At IETF-108, based on an indicated preference of the community, 50 and 100 minute slot were used, with only 10 minutes breaks, in order to keep the overall day length at 5 hours. This resulted in many sessions going over time and thereby clearly indicated that only 10 minutes for breaks are not practical.

The survey after IETF-109 showed a high satisfaction with 60/120 minute session lengths and 30 minute breaks, and a significant improvement in satisfaction over IETF-108. []

While the option to shorten the breaks was discussed during the later meetings, a saving of in total 10-20 minutes per day might not balance the need to use the breaks for recreation or at least some socialising.

3.4. Number of Parallel Tracks

Fully online meetings are not limited in the number of parallel tracks by the physical restriction of a meeting venue aka the number of meeting rooms. In order to reduce the number of possible conflicts, it is still desirable to minimise the number of parallel tracks by balancing the requested sessions mostly equally over the available slots.

But if the total number of requested sessions exceeds the capacity of the usual 8 parallel tracks, it is possible for a fully online meeting to simply use more tracks. This also means, if the number of meeting days is seen as fixed, this decision is implicitly made by the working group chairs requesting a certain number of sessions and length.

As more parallel sessions usually also mean more conflicts, chairs are encouraged to request plenary meeting time carefully but also based on realistic planning to avoid running over time. Use of interim meetings should be consider instead where possible and sensible, as discussed in Section Section 4.1.

4. Additional Considerations and Recommendations

4.1. Full vs. limited agenda (and interim meetings)

The IETF-108 meeting survey asked about the structure of that meeting (full meeting) compared to that of IETF 107, which hosted only a limited set of session followed by interims in the weeks after. The structure of IETF 108 was preferred by 82% []. While the limited agenda of IETF-107 could have been a good one-time replacement, the value of cross-participation and high active meetings weeks has been recognised as important for continuous progress (and not only for newly initiated work).

A highly concentrated meeting, in structure similar to the in-person plenary meeting, provides value for cross-participants. Further a well defined meeting time, rather than spreading many interims over the whole year can make deconflicting with other non-IETF meetings easier.

While the time during an in-person meeting can be used very intensively, even a compact and full online schedule does often not prevent day-job duties to occur in parallel. Therefore, allocating more time can also make it more difficult for people to join and as such needs to be balanced with the option to distribute load better over the entirely year by a more regular use of interim meetings.

Use of (more) online interim meetings can also help to reduce scheduling conflicts during an IETF week and allow for a more optimal schedule for the key participants. Of course these interim meetings are less likely to attract people with casual interest but provide a good opportunity for the most active participants of a group to have detailed technical discussions and solve recorded issues efficiently.

4.2. Flexibility of time usage

This document recommends that new opportunities in the use and scheduling of online meeting time should be explored that can help to reduce conflicts during the plenary meeting.

Online meetings provide an opportunity to use more time more flexibly. While for an in-person meeting all sessions have to be fitted into the available time people are willing to travel at once (usually roughly a week), online meetings do not have that constraint. Therefore for the planning of online meetings, there is a trade-off between the number of parallel tracks, where more parallel tracks mean more potential conflicts (as least of high-active participants), and the overall time in terms of hours per day or total days used.

As one example, it would be possible to keep most regular working group sessions within the usually five main meeting days but have some of the more conflicted sessions in other dedicated time slots. As the Hackathon for online only meetings is usually held in the week before the online plenary meeting [I-D.ietf-shmoo-hackathon], that week is already a highly active week for many IETF participants and might provide an opportunity to schedule a few selected sessions. If only one session at a time needs to be scheduled, it is easier to use a time slot that is well assessable for most people in the community in various time zones. This might work especially well for sessions that are of high interest for a large part of community, such as BoFs and dispatch meetings, and therefore hard to schedule during the main IETF week.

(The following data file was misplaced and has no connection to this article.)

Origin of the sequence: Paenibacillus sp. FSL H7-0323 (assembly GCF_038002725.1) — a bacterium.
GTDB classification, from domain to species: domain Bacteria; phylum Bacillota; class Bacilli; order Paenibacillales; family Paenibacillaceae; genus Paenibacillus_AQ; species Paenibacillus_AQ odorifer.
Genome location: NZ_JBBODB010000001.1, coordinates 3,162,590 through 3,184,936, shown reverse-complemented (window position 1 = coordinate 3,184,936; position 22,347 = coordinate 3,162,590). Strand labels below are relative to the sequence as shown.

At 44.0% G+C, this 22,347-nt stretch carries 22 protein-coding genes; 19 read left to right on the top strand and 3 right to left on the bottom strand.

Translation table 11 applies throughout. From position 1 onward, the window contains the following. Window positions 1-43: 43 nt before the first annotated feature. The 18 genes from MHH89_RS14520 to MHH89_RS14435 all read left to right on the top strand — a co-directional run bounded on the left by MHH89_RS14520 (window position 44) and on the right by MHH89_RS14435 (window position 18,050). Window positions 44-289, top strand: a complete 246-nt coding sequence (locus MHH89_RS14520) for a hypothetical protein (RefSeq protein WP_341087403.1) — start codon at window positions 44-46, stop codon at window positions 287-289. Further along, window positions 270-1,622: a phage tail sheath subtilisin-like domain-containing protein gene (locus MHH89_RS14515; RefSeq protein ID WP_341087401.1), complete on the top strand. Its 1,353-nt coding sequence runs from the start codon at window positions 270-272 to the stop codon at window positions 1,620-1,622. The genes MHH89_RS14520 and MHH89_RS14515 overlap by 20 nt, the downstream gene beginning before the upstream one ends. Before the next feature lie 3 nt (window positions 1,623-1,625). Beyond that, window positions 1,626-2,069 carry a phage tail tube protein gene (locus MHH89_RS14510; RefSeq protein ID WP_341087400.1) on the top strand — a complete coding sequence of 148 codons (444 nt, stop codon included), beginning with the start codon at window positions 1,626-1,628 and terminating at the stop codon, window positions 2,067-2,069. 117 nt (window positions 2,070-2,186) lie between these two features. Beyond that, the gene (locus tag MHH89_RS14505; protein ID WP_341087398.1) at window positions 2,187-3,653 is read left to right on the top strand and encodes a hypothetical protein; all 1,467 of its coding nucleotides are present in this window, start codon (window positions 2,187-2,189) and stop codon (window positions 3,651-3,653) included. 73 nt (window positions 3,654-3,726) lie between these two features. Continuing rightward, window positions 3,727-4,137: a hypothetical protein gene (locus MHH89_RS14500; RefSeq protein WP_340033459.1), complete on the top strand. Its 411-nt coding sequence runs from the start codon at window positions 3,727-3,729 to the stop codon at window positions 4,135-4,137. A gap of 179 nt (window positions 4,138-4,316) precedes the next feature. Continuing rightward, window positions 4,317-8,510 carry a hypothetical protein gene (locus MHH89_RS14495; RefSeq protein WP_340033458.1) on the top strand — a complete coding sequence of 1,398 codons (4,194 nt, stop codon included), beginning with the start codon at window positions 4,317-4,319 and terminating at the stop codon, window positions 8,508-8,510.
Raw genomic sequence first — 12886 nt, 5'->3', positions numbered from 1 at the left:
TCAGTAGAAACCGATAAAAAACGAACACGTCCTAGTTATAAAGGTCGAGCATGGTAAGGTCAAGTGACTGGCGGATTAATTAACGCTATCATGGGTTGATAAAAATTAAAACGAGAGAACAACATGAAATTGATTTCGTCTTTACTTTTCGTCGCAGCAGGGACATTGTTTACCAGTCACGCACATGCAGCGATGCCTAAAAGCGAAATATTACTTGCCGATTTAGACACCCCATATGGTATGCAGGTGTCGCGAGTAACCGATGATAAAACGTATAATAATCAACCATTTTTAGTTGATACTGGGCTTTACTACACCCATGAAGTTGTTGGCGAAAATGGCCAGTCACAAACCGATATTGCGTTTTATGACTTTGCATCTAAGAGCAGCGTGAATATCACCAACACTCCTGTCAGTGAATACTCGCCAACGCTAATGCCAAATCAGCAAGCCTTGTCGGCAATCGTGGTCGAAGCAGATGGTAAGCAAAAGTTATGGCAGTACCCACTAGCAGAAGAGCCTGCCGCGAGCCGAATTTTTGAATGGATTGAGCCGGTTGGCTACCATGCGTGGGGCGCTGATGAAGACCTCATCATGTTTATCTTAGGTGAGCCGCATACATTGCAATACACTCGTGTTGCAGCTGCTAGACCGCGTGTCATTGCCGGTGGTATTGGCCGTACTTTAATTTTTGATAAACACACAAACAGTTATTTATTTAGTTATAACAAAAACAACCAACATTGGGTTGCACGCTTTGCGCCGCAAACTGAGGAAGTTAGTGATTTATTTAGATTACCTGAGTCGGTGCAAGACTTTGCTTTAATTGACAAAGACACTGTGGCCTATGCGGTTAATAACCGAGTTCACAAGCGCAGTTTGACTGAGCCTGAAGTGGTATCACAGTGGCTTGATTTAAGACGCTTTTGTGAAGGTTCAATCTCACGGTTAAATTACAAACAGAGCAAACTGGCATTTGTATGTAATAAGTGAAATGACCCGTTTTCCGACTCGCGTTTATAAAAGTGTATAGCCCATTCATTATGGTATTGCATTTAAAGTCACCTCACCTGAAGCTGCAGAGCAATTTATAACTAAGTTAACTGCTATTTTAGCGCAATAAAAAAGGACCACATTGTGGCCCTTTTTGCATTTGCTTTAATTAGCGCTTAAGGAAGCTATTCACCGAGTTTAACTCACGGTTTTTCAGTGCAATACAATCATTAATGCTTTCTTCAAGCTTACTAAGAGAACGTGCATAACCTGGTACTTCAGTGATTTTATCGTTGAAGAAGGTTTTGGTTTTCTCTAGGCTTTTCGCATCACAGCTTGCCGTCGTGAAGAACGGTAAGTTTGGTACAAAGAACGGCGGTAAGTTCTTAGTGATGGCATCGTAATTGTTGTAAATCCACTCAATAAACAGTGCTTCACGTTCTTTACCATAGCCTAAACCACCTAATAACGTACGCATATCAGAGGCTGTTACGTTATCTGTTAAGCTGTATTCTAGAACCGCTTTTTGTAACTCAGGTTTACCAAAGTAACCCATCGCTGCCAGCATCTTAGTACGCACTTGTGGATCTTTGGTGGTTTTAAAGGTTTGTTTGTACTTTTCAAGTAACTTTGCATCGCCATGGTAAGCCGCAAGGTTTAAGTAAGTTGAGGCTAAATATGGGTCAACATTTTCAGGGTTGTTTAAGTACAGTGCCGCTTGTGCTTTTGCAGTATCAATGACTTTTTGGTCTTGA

4.3. Chances for inclusivity and Lessons Learnt on socializing

Participation at the most recent online only meetings was rather high and had a quite stable per-country distribution, even though time zones were rotated. This indicates that online meetings support a more easy and therefore potentially broader participation than in-person meetings where participation is often fluctuating based on the location.

However, it has also been recognised that the online meeting does not provide an equivalent opportunity to socialize. The observed slight decrease in submission of new (-00) drafts, while the overall number of draft submissions and productivity seem to stay stable, might also be an indication of the loss of these interactions. The increase in interim meetings potentially compensates for these missing interactions for continuous work (or may even increase productivity there), but seems to be less adequate to spark new ideas.

None of the data observed so far can, however, be interpreted as showing a significant trend. However, these factors should be considered for the organization of future online-only meetings in replacement or addition to in-person meetings.

4.4. Experiments

Similar as for in-person meetings, it is desirable to experiment with the meeting structure. Often only practical experience can answer open questions. It is recommended to not experiment with a larger number of different aspects at the same time, in order to be able to assess the outcome correctly. It is further recommended to announce any such experiment in advance, so people adjust to changes and potentially provide feedback.

5. Acknowledgments

6. References

6.1. Normative References

Bradner, S. and J. Contreras, "Intellectual Property Rights in IETF Technology", BCP 79, RFC 8179, DOI 10.17487/RFC8179, , <>.
Krishnan, S., "High-Level Guidance for the Meeting Policy of the IETF", BCP 226, RFC 8719, DOI 10.17487/RFC8719, , <>.

6.2. Informative References

Eckel, C., "Running an IETF Hackathon", Work in Progress, Internet-Draft, draft-ietf-shmoo-hackathon-07, , <>.

Authors' Addresses

Mirja Kuehlewind
Martin Duke